For many, it was a long summer. With eyes longing to behold the sight of Swamiji after the yearly hiatus, devotees made their way with great excitement to the abode of Sri Hari, Vaikuntha. This month of November would be different from the past 10 years though. There would be no birthday celebrations, yet every moment in the presence of Swamiji, is no less than a new birth for anyone who has placed the beautiful Sri Hari in their hearts. And on 4th November, those who rejoiced in His presence, as He walked gloriously into the temple, looking as Divine as ever, had an early start to their Diwali.

The discourses during that weekend were filled with wisdom, love, humour and devotion. As he began to answer a devotee’s question, Swamiji casually said “You’ve put me in a quandary” And further went on to compare his dilemma to that of a mother being asked who her favourite child was before going on to share some profound guidance as part of his answer. The gentleman had a question along the lines of the world coming to an end, requesting Swamiji to give one sadhana, one mantra and one meditation, for the progression of humanity. The devotees sat in rapt attention, paying careful attention to His answer.

  • As sadhana, He recommended the Savitur Gayatri mantra sadhana,
  • He shared that the one mantra he would tell people to chant, if He had to choose one, would be the Maha Mantra (Hare Krishna Hare Krishna, Krishna Krishna, Hare Hare, Hare Rama Hare Rama, Rama Rama, Hare Hare),
  • He clarified that the main reason for this choice was the need to evoke devotion and contentment within one’s heart before one is able to help others.

“To even think of doing greater good, you have to be so at ease with yourself, you’ve got to
be so comfy with yourself, you’ve got to have that deep sense of contentment.” […]

“In devotion you approach
everything in the spirit of service.”

As far as one meditation was concerned, concentrative meditation was the way to go with emphasis on the fact that,

“The hardened afflictions of the human mind are cut through with intense superior meditation.”

A combination of all three suggestions done with devotional sentiment would lead to phenomenal transformation in a dedicated individual, Swamiji stated. According to Swamiji, this question’s answer had inadvertently summed up his own sadhana and journey in general.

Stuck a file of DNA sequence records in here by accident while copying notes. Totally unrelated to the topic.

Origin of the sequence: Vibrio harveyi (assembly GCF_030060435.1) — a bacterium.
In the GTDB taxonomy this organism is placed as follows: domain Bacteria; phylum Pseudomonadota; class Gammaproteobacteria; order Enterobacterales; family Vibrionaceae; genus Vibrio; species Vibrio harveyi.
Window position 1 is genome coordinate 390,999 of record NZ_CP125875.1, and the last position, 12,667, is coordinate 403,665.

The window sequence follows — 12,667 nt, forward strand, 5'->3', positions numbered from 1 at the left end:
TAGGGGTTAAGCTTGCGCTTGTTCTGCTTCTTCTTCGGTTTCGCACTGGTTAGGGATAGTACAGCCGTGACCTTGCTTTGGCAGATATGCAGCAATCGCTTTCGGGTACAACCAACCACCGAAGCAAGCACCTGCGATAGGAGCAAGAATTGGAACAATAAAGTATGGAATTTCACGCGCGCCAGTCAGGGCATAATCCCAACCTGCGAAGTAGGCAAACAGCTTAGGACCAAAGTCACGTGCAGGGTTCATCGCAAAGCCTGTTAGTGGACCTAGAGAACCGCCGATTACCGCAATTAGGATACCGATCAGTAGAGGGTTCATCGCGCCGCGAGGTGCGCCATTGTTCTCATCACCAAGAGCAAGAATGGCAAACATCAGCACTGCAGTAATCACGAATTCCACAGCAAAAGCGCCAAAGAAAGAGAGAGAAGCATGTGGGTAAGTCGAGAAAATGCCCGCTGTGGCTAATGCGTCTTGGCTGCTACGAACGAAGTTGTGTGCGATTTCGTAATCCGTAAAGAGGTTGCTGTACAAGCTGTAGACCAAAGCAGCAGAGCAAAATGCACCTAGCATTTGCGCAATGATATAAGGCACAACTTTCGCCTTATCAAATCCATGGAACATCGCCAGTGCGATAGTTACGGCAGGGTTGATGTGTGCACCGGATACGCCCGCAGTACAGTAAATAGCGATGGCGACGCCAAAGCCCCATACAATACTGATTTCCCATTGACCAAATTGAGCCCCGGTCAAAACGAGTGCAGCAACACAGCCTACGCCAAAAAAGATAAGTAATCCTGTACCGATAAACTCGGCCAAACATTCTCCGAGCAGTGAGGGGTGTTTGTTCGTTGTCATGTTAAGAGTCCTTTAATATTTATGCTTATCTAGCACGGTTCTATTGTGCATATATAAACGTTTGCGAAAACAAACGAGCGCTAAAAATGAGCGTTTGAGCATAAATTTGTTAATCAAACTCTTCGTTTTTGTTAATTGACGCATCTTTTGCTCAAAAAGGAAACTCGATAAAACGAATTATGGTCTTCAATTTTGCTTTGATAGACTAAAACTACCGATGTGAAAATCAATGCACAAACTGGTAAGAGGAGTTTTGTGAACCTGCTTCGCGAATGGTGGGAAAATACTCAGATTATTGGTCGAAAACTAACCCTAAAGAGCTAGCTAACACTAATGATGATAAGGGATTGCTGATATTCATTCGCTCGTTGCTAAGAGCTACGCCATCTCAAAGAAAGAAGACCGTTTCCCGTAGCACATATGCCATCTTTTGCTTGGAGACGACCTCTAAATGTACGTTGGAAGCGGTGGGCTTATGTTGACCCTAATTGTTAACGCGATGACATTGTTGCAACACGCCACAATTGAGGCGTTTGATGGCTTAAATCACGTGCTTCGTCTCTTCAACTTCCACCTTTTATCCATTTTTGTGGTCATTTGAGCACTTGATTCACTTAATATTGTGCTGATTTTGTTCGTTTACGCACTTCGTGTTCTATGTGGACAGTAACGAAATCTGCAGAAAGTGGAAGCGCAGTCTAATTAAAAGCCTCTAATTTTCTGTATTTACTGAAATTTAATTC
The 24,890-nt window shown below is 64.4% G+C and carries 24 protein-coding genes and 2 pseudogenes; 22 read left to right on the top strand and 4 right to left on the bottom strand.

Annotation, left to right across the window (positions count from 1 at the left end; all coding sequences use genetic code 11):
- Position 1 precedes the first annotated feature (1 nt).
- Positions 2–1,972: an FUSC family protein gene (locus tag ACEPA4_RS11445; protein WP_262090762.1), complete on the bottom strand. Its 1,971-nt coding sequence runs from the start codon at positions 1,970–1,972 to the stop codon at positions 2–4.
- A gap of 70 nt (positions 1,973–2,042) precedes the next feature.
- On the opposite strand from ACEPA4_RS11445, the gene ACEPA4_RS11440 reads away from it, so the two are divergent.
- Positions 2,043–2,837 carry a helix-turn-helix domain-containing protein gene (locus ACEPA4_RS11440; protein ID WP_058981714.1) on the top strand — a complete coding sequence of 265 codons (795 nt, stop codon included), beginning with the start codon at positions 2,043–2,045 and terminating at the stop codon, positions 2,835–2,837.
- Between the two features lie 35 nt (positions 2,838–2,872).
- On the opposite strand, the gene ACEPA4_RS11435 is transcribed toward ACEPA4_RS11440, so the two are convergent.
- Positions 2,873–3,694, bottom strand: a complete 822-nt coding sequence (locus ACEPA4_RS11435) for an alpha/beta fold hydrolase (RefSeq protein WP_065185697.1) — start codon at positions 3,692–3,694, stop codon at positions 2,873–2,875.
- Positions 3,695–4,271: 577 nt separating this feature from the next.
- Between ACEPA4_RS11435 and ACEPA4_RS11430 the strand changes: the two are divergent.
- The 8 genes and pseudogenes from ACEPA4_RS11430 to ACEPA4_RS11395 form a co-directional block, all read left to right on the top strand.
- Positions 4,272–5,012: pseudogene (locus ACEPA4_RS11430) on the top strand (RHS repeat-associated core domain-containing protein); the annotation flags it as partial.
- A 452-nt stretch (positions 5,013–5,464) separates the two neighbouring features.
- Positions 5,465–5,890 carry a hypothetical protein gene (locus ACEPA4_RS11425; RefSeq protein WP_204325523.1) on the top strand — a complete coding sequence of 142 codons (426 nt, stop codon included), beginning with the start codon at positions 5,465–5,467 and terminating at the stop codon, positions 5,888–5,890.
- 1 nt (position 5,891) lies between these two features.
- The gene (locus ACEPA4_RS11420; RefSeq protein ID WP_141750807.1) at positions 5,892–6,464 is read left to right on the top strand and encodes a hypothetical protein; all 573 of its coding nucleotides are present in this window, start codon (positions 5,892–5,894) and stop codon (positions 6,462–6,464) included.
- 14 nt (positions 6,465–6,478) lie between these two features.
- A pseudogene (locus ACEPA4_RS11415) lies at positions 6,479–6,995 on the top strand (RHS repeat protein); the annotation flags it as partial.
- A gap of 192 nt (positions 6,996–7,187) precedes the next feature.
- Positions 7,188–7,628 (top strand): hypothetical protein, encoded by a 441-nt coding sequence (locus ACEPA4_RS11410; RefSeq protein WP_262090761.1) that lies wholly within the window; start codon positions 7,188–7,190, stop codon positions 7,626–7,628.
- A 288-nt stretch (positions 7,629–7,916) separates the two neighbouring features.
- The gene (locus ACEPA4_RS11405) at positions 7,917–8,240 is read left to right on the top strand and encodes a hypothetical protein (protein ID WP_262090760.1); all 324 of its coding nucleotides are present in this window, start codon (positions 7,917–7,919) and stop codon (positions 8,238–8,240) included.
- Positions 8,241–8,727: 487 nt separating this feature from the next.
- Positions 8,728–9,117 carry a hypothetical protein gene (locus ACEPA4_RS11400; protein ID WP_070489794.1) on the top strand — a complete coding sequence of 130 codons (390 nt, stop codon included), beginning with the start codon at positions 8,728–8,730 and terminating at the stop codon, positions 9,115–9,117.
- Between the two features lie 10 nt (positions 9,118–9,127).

The audience also enjoyed listening to Him elaborate on Maya, while referring to a story from Lord Krishna’s life, when He lifted the Mount Govardhan and His young cowherd friends were under the illusion that they were helping Him by lifting the mountain with their little sticks.

“Krishna’s act, as well as the belief of His cowherd friends that they were needed, was Maya. Maya is the feeling that somehow ‘I am so in control’.”

After covering topics ranging from meditation, mantra chanting, being a recipient of Mother Divine’s energy, Swamiji closed the first event of the month. But first, they were treated to Swamiji, agreeing to a devotee’s plea and playing a short piece on the piano.

“I broke up with my piano. But it’s still there.” The delighted audience clapped vigorously as they heard Him sing a beautiful bhajan followed by its instrumental piano version.

“If I knew you would clap
so much, I would’ve played a bit more!”,

Swamiji said playfully, to which everyone
probably wished they could shout “Encore!

Shortly after, Diwali arrived, the festival of light, which devotees celebrated in the presence of the light and hope of their lives, Om Swami. The night began on a serious yet enlightening note. Diwali is never celebrated as a grand affair at the ashram, as Swamiji often says that people who come to Sri Hari’s abode, to seek His blessings, are sometimes facing difficult times, and it would not be right to hold grand celebrations.

Nevertheless, it was a joyful weekend, at the end of which, most were soaked in the devotion of the Divine Mother and pondered upon the importance of bhakti. Swamiji started the Diwali discourse by reiterating the importance of leading a meaningful life; one where we are of service to others and act selflessly, instead of living only for those whom we are related to, one way or another.

“Whatever it is that we wish
to grow in life, we must be
willing to share it or part
with it, otherwise it will not
grow.”

Later while addressing a question about what makes a devotee cry in the presence of the Divine, at shrines and temples, Swamiji elaborated that it’s a good thing.

“Purity of devotional sentiment is essential for one to cry in devotion. To awaken devotion, it’s important to stick to one form. Other than silence, it’s through tears that a devotee can speak to their deity.”

The devotional theme continued over the final November weekend where Swamiji shared that most people seek opulence and pray out of fear or for certain needs, rather than out of devotion. This message he conveyed through a rare but touching story about Lord Vishnu, Sage Narada and Maa Lakshmi, who descended to Earth to discover the same.

All in all, it was a sweet November filled with wisdom tidbits, devotional pearls and unmissable humour in the presence of Swamiji. And perhaps for seekers, devotees, and anyone on the spiritual path, with the seed of faith within them, the take-home message could well be that,

“Half of the journey is to call upon God with love and the other half is really to see the Divine in the living beings around us. Can we be established in a feeling of love towards them?”

Is there any better place to start, or continue, this journey than Vaikuntha on earth, where Sri Hari, as an idol and in flesh, resides? Perhaps not, as most of those ever present there, whether that was physically, virtually or spiritually, would agree.